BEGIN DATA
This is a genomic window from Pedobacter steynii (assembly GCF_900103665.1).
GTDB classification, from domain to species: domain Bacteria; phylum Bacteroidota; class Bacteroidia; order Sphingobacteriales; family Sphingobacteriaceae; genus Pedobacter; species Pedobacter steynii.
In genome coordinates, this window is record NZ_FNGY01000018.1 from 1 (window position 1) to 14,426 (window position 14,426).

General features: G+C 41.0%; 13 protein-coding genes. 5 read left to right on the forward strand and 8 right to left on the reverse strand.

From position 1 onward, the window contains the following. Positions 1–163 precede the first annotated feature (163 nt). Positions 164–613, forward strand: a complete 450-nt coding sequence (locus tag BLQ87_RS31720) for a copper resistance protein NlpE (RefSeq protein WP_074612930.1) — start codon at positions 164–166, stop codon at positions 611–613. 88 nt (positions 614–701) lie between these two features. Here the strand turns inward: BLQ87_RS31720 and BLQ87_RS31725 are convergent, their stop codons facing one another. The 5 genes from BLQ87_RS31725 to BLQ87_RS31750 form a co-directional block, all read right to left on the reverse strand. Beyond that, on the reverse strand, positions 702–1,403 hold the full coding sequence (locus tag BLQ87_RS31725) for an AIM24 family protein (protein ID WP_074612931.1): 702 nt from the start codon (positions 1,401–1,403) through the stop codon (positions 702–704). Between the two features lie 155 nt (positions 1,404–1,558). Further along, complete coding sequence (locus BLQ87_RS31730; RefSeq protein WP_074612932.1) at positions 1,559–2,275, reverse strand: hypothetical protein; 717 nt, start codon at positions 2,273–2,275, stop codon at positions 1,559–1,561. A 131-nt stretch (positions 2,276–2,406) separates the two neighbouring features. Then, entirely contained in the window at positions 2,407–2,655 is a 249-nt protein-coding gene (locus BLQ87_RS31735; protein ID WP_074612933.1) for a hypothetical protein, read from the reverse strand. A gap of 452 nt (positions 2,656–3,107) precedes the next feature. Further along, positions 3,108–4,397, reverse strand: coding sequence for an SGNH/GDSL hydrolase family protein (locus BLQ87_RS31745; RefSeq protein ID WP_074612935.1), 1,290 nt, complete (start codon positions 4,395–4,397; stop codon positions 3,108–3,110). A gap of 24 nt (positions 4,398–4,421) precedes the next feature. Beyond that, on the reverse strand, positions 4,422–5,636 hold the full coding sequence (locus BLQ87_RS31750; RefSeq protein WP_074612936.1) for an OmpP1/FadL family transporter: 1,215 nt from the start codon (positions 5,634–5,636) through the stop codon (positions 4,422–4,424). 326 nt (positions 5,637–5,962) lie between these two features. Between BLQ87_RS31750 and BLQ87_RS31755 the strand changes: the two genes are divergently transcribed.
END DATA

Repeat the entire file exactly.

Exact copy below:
This is a genomic window from Pedobacter steynii (assembly GCF_900103665.1).
GTDB classification, from domain to species: domain Bacteria; phylum Bacteroidota; class Bacteroidia; order Sphingobacteriales; family Sphingobacteriaceae; genus Pedobacter; species Pedobacter steynii.
In genome coordinates, this window is record NZ_FNGY01000018.1 from 1 (window position 1) to 14,426 (window position 14,426).

General features: G+C 41.0%; 13 protein-coding genes. 5 read left to right on the forward strand and 8 right to left on the reverse strand.

From position 1 onward, the window contains the following. Positions 1–163 precede the first annotated feature (163 nt). Positions 164–613, forward strand: a complete 450-nt coding sequence (locus tag BLQ87_RS31720) for a copper resistance protein NlpE (RefSeq protein WP_074612930.1) — start codon at positions 164–166, stop codon at positions 611–613. 88 nt (positions 614–701) lie between these two features. Here the strand turns inward: BLQ87_RS31720 and BLQ87_RS31725 are convergent, their stop codons facing one another. The 5 genes from BLQ87_RS31725 to BLQ87_RS31750 form a co-directional block, all read right to left on the reverse strand. Beyond that, on the reverse strand, positions 702–1,403 hold the full coding sequence (locus tag BLQ87_RS31725) for an AIM24 family protein (protein ID WP_074612931.1): 702 nt from the start codon (positions 1,401–1,403) through the stop codon (positions 702–704). Between the two features lie 155 nt (positions 1,404–1,558). Further along, complete coding sequence (locus BLQ87_RS31730; RefSeq protein WP_074612932.1) at positions 1,559–2,275, reverse strand: hypothetical protein; 717 nt, start codon at positions 2,273–2,275, stop codon at positions 1,559–1,561. A 131-nt stretch (positions 2,276–2,406) separates the two neighbouring features. Then, entirely contained in the window at positions 2,407–2,655 is a 249-nt protein-coding gene (locus BLQ87_RS31735; protein ID WP_074612933.1) for a hypothetical protein, read from the reverse strand. A gap of 452 nt (positions 2,656–3,107) precedes the next feature. Further along, positions 3,108–4,397, reverse strand: coding sequence for an SGNH/GDSL hydrolase family protein (locus BLQ87_RS31745; RefSeq protein ID WP_074612935.1), 1,290 nt, complete (start codon positions 4,395–4,397; stop codon positions 3,108–3,110). A gap of 24 nt (positions 4,398–4,421) precedes the next feature. Beyond that, on the reverse strand, positions 4,422–5,636 hold the full coding sequence (locus BLQ87_RS31750; RefSeq protein WP_074612936.1) for an OmpP1/FadL family transporter: 1,215 nt from the start codon (positions 5,634–5,636) through the stop codon (positions 4,422–4,424). 326 nt (positions 5,637–5,962) lie between these two features. Between BLQ87_RS31750 and BLQ87_RS31755 the strand changes: the two genes are divergently transcribed.